The simplicity of this scam has made it hard for people to decipher its true nature. The email reads “Congratulations! You have a code for a 20% discount at any hotel in the world”. 

It adds: “To get the code, you need to verify your identity”, and prompts users to click a link. 

The message is displayed as a picture, which helps it avoid email detection systems that scan for words that are often used in bogus offers, such as “congratulations” or “discount”. 

Meanwhile, the email faithfully recreates’s logo and design (although with some email clients, such as the one used in the screenshot above, users must agree to display certain images). 

This is often a sign that there is something suspicious going on, because malware can be injected into images and be unleashed when it’s downloaded. 

Another sign that points to the true nature of this email is the content itself. As Trend Micro observes, “real discount codes usually have certain caveats attached to them and it’s quite rare to get a discount off everything from a retailer’s range, especially such a high level discount”. 

It adds: “Coupled with the use of the word ‘congratulations’, and the exclamation mark, this all adds to the feeling of excitement the scammers are hoping to evoke as it is this feeling that could make people behave more impulsively and fall victim to their scam.”

Google implements checkmark system to thwart phishing

Blue checkmarks are a hot topic right now, but that’s not stopped Google from implementing its own verification system for Gmail.

The system works much like Twitter’s now infamous blue checkmark used to operate under its previous ownership. Organisations can provide Google with details proving that they are who they claim to be, and any emails sent from a verified site will be accompanied with a badge.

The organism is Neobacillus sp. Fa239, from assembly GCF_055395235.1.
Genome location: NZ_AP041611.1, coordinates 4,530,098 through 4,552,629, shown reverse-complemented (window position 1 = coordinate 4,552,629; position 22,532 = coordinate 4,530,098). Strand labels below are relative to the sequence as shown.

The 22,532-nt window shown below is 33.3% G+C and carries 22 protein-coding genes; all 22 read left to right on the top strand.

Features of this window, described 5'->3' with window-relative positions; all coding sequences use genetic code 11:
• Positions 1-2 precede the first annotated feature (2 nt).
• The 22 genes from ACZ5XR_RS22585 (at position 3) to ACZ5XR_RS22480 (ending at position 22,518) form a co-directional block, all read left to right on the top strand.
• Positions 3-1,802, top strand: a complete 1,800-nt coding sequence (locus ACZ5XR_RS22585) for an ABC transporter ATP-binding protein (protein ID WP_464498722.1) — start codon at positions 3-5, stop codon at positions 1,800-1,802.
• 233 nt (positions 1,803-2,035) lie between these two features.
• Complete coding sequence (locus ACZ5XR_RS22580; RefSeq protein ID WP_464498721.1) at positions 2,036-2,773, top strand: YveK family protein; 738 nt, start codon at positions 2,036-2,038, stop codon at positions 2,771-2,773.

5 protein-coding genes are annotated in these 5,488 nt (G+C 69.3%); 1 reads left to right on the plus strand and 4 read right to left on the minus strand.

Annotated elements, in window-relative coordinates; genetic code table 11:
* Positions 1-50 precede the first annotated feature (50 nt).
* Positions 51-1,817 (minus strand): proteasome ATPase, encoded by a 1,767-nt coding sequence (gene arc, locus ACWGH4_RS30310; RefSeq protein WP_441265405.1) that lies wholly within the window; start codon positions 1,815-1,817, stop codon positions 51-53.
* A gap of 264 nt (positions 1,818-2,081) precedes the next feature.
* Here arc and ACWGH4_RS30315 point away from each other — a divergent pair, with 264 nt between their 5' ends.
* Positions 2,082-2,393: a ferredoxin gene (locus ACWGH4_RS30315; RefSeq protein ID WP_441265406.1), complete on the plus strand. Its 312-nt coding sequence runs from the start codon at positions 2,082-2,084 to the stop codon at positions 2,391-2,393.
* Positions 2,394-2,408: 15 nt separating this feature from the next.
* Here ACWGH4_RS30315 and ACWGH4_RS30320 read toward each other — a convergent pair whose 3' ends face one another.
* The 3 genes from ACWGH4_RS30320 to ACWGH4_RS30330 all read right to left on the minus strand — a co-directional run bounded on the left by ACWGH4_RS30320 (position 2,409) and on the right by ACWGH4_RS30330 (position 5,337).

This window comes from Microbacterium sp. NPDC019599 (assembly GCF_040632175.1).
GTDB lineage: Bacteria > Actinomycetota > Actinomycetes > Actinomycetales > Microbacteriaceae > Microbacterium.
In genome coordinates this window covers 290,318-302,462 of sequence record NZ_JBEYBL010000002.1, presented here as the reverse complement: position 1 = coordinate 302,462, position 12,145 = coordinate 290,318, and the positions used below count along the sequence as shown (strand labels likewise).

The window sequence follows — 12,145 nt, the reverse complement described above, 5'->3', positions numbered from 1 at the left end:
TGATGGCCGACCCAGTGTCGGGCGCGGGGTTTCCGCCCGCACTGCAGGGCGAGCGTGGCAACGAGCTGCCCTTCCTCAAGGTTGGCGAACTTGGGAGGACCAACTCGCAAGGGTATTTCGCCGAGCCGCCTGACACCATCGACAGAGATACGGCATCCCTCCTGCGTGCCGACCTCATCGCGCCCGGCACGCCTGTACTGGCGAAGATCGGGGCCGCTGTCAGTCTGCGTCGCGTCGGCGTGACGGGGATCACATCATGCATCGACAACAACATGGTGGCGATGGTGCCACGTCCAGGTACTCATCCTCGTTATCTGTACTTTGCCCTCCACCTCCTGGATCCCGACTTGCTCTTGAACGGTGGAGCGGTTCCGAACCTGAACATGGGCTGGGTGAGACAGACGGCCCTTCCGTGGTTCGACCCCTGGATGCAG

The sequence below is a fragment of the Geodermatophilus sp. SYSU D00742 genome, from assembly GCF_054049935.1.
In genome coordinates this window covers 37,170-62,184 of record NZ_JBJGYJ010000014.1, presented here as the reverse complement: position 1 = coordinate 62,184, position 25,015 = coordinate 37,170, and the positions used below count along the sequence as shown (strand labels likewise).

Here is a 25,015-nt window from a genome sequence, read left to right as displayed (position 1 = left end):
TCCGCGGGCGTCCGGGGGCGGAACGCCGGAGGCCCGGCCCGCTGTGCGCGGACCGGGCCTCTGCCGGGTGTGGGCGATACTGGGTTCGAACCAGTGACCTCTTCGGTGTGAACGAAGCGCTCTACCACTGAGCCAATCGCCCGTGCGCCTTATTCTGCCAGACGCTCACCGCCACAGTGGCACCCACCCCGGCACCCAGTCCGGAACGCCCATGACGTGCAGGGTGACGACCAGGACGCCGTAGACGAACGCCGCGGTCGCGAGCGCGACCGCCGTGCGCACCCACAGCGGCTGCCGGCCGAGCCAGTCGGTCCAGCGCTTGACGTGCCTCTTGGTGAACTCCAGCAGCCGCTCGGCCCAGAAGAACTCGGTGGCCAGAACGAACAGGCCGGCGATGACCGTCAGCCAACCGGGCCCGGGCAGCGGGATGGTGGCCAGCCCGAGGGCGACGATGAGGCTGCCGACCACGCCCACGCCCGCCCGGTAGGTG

Source: Google

The system is designed to protect against phishing scams. Fraudsters often replicate legitimate email domains to launch their malicious messages, thanks to slight deviations in the address. For instance, a lowercase ‘l’ might be replaced by an uppercase ‘i’. to create ‘’.

Alternatively, the crook will place the organisation’s name in the local part of the address to create something like ‘’.

These techniques are often successful, because we rarely take a close look at the email address from which a message has come. Indeed, many email providers simply display the name of the person or company that’s sent the email, requiring recipients to actively seek out the email address itself.

Google’s blue checkmark is designed to simplify things for users. Emails from legitimate senders will be clearly marked, while the lack of a badge should be a warning sign.

Additionally, the tech giant has added a feature where hovering your cursor over the sender’s name displays the following message: “The sender of this email has verified that they own [domain name] and the logo in the profile image.”

That’s not to say that any badgeless email is a scam, though. The feature is currently only available to organisations that have adopted the BIMI (Brand Indicators for Message Identification) system, which Google started supporting in 2021.

Currently, only a handful of organisations use the system, including Apple, Amazon and LinkedIn. If the system is to be truly useful, it will require other firms to adopt it. But for the time being, it’s a useful feature that demonstrates Google’s commitment to effective information security.

Can you spot a scam?

All organisations are vulnerable to phishing, no matter their size or sector, so it’s essential to understand how you might be targeted and what you can do to prevent a breach.

You can help educate your staff with IT Governance’s Phishing Staff Awareness Training Programme.

This 45-minute course uses real-world examples like the ones we’ve discussed here to explain how phishing attacks work, the tactics that cyber criminals use and how you can detect malicious emails.